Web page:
15 themes, language, violence, sexuality
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Snails in the Rain
dir-scr Yariv Mozer
prd Hila Aviram, Adi Cohen, Yan Fisher-Romanovsky, Jordi Rediu
with Yoav Reuveni, Moran Rosenblatt, Yariv Mozer, Ori Yaniv, Dana Tross, Yehuda Nahari, Guy Lubelchik, Adi Douiev, Hava Ortman, Eyal Kentov, Shak Brenner, Eyal Cohen
rosenblatt and reuveni
release Isr 20.Jun.13,
US Oct.13 ciff, UK 24.Nov.14
13/Israel 1h22
Snails in the Rain A loose, open-handed approach makes this Israeli drama both intriguing and somewhat frustrating as it explores a man's struggle against his own longings. But the film never quite transcends its own narrative, as writer-director Mozer tells a simple story without making it very resonant or meaningful.

In 1989 Tel Aviv, linguistics student Boaz (Reuveni) is so strikingly attractive that he flirts with both the boys and girls on campus, but always goes home to his adoring-but-feisty girlfriend Noa (Rosenblatt). While Boaz waits for word about whether he has won a scholarship in Jerusalem, he begins receiving letters from an anonymous male admirer who is clearly watching him. Boaz is unsettled because he's intrigued by the idea, reminiscing about flirting with a fellow soldier (Nahari) during his military service. But he also doesn't want to let Noa down.

The film has a gentle, introspective tone that draws out subtle internal layers in the characters, each of whom is hiding something. As Boaz begins to confront his internal desires, he sees temptation everywhere, from his professor (Mozer), at the library, gym, pool, work, mechanic's shop. So there's genuine emotional momentum that pulls us in, making us wonder what he will do. Even so, the plot is hesitant, more interested in suggestion than actually grappling with the issues.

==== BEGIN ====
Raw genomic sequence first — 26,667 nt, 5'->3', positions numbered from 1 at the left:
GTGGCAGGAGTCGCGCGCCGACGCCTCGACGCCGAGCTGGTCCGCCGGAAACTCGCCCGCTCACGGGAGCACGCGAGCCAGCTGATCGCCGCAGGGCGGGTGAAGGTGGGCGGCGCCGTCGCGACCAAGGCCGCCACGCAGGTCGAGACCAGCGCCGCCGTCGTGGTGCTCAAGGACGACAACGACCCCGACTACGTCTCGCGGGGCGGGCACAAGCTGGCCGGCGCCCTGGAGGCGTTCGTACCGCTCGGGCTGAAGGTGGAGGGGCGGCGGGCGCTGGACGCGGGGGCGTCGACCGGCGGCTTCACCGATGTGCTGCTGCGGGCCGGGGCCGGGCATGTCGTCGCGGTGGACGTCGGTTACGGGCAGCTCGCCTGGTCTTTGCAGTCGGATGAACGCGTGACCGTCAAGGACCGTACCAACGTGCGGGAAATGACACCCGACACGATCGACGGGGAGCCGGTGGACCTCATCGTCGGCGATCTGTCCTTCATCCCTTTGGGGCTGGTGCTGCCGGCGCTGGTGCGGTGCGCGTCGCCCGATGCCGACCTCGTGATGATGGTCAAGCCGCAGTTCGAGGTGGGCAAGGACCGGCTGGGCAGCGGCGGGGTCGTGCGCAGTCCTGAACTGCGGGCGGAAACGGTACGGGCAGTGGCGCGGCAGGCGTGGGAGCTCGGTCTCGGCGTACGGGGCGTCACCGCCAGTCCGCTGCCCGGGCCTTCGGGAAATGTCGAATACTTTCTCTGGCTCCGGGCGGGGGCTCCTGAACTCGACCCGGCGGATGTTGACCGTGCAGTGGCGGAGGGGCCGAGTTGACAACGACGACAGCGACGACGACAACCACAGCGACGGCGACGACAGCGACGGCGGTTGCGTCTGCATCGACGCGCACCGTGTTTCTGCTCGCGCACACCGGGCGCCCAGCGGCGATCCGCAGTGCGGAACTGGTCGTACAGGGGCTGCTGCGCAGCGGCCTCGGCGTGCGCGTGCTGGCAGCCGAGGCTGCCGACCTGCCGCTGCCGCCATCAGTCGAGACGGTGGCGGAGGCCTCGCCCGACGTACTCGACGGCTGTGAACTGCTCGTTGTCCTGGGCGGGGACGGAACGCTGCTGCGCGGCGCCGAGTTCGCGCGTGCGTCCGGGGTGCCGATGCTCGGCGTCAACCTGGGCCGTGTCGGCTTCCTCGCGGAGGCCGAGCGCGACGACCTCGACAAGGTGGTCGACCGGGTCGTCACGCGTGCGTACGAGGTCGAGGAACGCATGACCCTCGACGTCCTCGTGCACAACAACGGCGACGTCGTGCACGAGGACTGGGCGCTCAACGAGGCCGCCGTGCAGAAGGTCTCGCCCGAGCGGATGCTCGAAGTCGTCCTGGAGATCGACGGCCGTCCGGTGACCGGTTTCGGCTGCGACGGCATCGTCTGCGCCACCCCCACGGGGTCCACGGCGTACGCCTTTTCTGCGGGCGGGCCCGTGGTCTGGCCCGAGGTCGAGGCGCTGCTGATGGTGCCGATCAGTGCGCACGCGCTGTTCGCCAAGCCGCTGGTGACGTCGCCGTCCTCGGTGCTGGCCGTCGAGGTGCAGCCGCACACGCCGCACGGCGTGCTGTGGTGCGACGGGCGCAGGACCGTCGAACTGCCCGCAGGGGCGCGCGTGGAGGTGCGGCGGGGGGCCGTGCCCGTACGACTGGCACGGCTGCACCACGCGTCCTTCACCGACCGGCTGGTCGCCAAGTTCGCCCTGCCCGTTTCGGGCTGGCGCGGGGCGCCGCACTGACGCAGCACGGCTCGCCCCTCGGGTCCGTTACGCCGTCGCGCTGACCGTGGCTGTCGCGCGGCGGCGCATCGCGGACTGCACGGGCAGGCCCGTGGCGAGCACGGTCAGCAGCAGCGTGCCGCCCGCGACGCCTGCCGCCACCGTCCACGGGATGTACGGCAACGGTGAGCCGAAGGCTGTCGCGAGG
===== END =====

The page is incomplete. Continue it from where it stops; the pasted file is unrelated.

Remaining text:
Reuveni is a natural and likeable actor who's also ridiculously good looking, smiley, sexy, all over his girlfriend but unable to let a man pass by without checking him out. He nicely plays this growing sense of distraction and self-doubt, even in some startling moments. Rosenblatt plays the more identifiable character struggling to make sense of her boyfriend's behaviour (finding the secret love-notes gives her a big clue).

But the script feels reluctant to ever quite let the other shoe drop. Even as it holds the interest and has a certain emotional kick, this is a very tightly contained little drama that doesn't have much to say about the issues it skirts around. If genders were swapped and Boaz was tempted by another woman, it wouldn't change anything about the story. His increasingly erratic behaviour would be worrying whatever was going on in his head, but Mozer's writing or direction never quite find either a more profound meaning or a bigger context.

18 themes, sexuality
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4/5   MUST must see SEE